When the chef brandishes his knife and composes a meal in a perfect balance of sweet and bitter, bright and dark, soft and crispy, he is not unlike an artist evoking feelings, memories, experiences, and attitudes with his brushes. Five culinary artists present five meals – and the stories behind them.  

Bo Lindegaard:

“Since the 17th century chefs have presented food on plates and have served starters, main courses, and desserts for their guests. Why not challenge that tradition a wee bit? I like to surprise my guests, because when we’re surprised, we’re very much present in the moment. Suddenly we take part in a shared experience that we can build upon in the conversations that meals ideally should provide the framework for.

When I serve my stock cube, the guests need to add boiling water and stir the cups themselves. This interaction with the audience is important. They see the cube dissolve, they see the steam and feel the aromas – and maybe they wonder. Then they taste their broth and realize it tastes amazing. Now they have something to talk about besides the weather. I want to contest the idea that everything in a restaurant has to be under total control. That doesn’t mean that we’re trying to be some stupid-ass, buffoonish cook’s college, but I’d like it if the guest played a bigger role in the proceedings, instead of just being submitted to a bunch of fancy French words on the menu. To me it’s a huge success when the guests ask for the recipe afterwards, because they want to bring the bouillon along on their camping trip to have something nice to eat after canoeing all day or whatever.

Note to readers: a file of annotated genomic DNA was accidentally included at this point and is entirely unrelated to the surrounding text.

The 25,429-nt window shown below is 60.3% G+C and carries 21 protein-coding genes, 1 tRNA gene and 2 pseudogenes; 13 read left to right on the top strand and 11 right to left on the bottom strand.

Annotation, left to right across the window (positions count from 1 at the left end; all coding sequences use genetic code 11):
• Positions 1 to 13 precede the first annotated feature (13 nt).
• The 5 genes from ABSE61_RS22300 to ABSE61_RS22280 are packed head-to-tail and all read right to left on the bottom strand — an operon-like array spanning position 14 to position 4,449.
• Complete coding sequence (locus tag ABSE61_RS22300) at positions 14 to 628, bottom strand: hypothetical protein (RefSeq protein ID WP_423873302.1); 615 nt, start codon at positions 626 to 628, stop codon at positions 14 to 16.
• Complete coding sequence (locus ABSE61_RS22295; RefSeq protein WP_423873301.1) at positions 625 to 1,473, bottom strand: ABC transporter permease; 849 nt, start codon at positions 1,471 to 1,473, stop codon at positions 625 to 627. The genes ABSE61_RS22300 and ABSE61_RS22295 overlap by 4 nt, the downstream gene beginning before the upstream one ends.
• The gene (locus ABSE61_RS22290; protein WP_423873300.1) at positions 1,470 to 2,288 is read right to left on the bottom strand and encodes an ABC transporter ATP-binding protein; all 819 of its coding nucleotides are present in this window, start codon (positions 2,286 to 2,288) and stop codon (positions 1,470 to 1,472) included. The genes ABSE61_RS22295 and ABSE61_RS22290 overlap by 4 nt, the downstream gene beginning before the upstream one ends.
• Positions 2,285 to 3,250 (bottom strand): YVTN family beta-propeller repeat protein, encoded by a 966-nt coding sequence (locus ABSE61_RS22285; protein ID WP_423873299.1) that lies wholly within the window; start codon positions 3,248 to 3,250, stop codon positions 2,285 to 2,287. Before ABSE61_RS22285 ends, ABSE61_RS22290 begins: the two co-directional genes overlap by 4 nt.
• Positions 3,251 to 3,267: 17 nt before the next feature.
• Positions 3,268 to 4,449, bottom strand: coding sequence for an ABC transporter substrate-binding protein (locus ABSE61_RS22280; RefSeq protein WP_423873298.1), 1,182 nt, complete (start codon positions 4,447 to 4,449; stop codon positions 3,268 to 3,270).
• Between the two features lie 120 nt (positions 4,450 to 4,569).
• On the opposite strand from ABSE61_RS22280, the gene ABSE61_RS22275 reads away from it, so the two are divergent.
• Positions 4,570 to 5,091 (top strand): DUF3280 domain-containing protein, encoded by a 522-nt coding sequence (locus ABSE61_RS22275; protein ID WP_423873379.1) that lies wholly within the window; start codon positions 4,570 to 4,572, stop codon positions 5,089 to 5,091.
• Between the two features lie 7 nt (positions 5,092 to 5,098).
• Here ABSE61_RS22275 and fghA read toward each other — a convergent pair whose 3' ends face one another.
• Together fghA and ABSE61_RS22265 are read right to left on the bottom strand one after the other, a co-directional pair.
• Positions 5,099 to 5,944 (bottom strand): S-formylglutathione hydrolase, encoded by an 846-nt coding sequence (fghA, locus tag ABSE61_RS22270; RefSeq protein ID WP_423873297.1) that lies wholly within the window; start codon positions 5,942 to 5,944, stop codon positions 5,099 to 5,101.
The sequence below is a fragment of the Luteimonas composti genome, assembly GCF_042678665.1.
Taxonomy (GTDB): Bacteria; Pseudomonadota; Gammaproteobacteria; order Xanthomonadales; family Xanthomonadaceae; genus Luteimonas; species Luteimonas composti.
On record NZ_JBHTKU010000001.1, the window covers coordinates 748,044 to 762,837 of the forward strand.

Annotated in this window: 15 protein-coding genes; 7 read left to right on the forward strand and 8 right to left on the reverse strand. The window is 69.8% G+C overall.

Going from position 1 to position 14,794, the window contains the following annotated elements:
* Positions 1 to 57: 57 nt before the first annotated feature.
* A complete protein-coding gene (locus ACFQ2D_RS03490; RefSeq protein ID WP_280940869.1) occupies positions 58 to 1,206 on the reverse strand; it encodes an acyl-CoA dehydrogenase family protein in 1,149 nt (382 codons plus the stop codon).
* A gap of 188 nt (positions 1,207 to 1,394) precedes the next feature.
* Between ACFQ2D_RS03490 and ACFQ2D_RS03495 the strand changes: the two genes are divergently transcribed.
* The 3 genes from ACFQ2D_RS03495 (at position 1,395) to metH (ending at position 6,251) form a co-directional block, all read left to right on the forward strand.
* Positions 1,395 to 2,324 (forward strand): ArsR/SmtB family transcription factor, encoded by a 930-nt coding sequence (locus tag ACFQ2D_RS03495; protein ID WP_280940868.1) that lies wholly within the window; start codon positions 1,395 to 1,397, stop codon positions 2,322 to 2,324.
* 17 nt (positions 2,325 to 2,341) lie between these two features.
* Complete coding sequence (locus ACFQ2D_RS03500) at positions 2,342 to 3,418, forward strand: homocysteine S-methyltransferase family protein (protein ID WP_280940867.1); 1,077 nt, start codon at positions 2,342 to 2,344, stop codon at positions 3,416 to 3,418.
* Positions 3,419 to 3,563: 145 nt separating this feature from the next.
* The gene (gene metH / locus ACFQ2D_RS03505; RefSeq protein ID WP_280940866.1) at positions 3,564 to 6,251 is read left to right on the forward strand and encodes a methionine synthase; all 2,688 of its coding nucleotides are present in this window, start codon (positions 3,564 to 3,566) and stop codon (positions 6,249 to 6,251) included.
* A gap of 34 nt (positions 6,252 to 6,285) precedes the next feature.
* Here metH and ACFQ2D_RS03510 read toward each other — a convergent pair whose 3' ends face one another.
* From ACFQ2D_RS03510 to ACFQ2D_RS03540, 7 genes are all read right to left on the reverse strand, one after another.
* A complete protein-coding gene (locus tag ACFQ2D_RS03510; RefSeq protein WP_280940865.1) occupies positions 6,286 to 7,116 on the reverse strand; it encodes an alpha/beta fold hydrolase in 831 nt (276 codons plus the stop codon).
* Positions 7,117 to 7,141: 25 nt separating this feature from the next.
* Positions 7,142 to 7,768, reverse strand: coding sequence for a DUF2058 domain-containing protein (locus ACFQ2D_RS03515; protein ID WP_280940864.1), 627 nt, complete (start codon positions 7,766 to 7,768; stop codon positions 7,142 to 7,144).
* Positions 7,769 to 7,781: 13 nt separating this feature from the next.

The bouillon is a small serving with an intense flavour. There’s nothing uniquely fascinating about that. It looks so simple, but of course it isn’t. We’ve worked on the three types we offer for six months. I had to find out which ingredients can be dissolved in water without muddying everything up. I don’t want a kind of green tea experience, where you end up with a mouthful of herbal residue. The soup needs to be delicious, so it’s not just a matter of blending stuff, compacting it, and pouring water on it. I think we’ve managed to come up with a fluid, yet intensely flavoured product. And actually it was our trainee who put the final touch on it. We couldn’t really get the ingredients to stick together in a cubic shape; it all just crumbled. Then he simply suggested that we use butter instead of olive oil. Of course! Sometimes you fail to see the most obvious solution when you’re engrossed in a creative process.”

Continue reading in Oak volume Four